Take it back - Petition asks Gilmanton selectmen to reinstate Guarino as chairman

GILMANTON —Nearly 70 residents have signed a petition to remove Rachel Hatch as chairman of the Board of Selectmen and reinstate the former chairman, Don Guarino.
About 30 or 40 residents showed up Monday at the first meeting of the selectmen since she was made chairman on Nov. 18, but no action was taken by the board.
During the beginning of the public comment period, Hatch made it clear that Guarino's removal as chairman was "not orchestrated," and noted that when Selectman Michael Jean initially made the motion, after a prolonged screaming match between herself, Guarino and Town Administrator Paul Branscombe, she actually moved to end the meeting to let everyone cool down.
However, she said she felt the reason Guarino was removed as chairman was because he was not acting as a team player, going around the board and Branscombe to get information from a previous employee. Jean agreed and said that's why he made the motion.
Guarino defended himself by saying that, according to Branscombe, some paperwork was lost in the flood created by a broken sprinkler system in the building in January, and he called the former town administrator for some information. Guarino added that the way people were blaming the former administrator for the errors in the 2015 budget preparation prompted him to call and ask him what, if anything, happened.
"I don't feel guilty," he said, adding that earlier in the evening he had presented some data to the board about the size and staffing levels of comparable town clerk/tax collectors' offices in the state for comparison to Gilmanton.
"Now I'm being chastised," he said.
Members of the audience had a few things to say as well. Some said Hatch isn't qualified to be chairman because she had been appointed and not elected to this board. Glen Lines likened her being chairman to being a temporary seasonal Walmart employee who suddenly gets promoted to store manager.
"I was appointed, sir," said Hatch in reply.
Hatch was appointed a few months ago to replace Steve MacDonald, who resigned. The decision to appoint her was acrimonious, as Jean supported Hatch while Guarino supported Brett Currier, who ran a last-minute write-in campaign in March and came away in second place. It took two meetings before Guarino agreed to appoint her.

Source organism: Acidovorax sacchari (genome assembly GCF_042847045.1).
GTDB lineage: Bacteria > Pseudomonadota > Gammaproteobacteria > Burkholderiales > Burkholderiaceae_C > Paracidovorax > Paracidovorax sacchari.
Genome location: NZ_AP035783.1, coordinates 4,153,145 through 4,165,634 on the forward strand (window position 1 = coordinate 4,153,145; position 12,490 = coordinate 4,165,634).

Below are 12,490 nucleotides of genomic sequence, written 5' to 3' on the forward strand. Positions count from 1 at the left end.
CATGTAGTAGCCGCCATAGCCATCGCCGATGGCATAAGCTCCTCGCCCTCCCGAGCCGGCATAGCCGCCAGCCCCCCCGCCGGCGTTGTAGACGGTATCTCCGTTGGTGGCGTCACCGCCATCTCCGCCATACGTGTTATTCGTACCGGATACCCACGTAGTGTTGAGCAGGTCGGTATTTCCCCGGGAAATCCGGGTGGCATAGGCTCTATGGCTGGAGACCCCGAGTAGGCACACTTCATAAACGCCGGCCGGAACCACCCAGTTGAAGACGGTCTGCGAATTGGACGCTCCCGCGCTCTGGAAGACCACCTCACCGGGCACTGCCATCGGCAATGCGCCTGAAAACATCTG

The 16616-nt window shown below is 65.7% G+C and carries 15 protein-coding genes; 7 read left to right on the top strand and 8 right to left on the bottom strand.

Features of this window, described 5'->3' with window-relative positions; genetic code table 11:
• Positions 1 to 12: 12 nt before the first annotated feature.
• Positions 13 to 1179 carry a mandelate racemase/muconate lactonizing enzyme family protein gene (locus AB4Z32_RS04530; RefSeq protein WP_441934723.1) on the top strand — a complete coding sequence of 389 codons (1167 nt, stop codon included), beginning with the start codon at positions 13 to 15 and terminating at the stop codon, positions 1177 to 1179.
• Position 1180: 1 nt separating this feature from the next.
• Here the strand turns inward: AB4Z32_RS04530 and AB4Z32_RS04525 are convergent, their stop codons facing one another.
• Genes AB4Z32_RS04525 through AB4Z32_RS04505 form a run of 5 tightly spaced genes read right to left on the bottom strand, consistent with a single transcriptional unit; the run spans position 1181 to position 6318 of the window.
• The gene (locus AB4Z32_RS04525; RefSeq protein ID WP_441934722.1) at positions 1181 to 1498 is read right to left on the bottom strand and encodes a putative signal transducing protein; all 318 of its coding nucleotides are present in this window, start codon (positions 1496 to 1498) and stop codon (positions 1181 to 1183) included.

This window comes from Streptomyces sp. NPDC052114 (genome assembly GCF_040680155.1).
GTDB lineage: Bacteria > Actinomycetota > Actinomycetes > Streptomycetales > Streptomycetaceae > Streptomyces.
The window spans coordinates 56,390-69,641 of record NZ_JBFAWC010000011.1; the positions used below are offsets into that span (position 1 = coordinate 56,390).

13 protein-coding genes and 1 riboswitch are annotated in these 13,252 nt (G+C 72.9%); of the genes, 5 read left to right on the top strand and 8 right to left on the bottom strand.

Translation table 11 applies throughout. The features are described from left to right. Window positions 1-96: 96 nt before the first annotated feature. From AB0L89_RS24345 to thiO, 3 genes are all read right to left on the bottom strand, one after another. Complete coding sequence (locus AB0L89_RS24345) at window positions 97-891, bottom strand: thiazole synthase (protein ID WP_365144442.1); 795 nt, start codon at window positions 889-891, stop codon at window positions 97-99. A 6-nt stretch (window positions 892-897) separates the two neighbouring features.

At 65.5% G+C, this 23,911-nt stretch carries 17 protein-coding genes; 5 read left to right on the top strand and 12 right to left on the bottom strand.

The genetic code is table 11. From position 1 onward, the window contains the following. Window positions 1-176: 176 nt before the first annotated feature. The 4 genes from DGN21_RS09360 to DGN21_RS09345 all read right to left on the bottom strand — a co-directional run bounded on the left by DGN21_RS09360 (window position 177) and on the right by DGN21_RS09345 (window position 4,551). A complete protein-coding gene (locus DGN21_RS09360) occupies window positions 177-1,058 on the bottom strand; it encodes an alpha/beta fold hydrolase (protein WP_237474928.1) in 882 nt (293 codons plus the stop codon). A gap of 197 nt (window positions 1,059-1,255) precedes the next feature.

Resident Terry Donovan said she was "profoundly embarrassed" by the town in September and is embarrassed to think people would call Hatch a "transient." She likened Hatch to a good quarterback for the town and approved of some recent personnel decisions.
Craig Gardner said he accepts Guarino's reasoning for contracting the former town administrator and that the petition should trigger some kind of discussion from the board about Guarino's ouster.
Hatch remained steadfast in that she doesn't support any member of the board acting independently of the entire board. She added that the town now has a full-time administrator and research should be agreed upon by the board and funneled through him.
One resident said that Guarino's going around the board is what annoyed Hatch, but added that the previous town administrator is a good resource. He said they should all work together and not try to "catch" someone making a mistake.
While Richard Gillette said he isn't "for or against" anybody and that he just wants some transparency, the majority of people who spoke said they support Guarino being reinstated as chairman until the March election, when Hatch may run on her own.
Hatch said the next public meeting of the board will take place Monday, Dec. l4, and the specific topic of how the board operates will be an agenda item. Selectmen are also scheduled to interview seven engineering firms and review their qualifications to design some replacement bridges. Hatch's plan was to meet in a nonpublic session to protect the reputations of the companies; however, Branscombe said he didn't think that was legal and said he would contact the town attorney for advice.

Saving the Mini Mount – Replica gets a new home on dry land in Wolfeboro

WOLFEBORO— "It's where she belongs. It's her home," said Doug Smith, as he passed the keys to the M/V Little Mount Washington — the "Mini Mount" — to the trustees of the New Hampshire Boat Museum yesterday.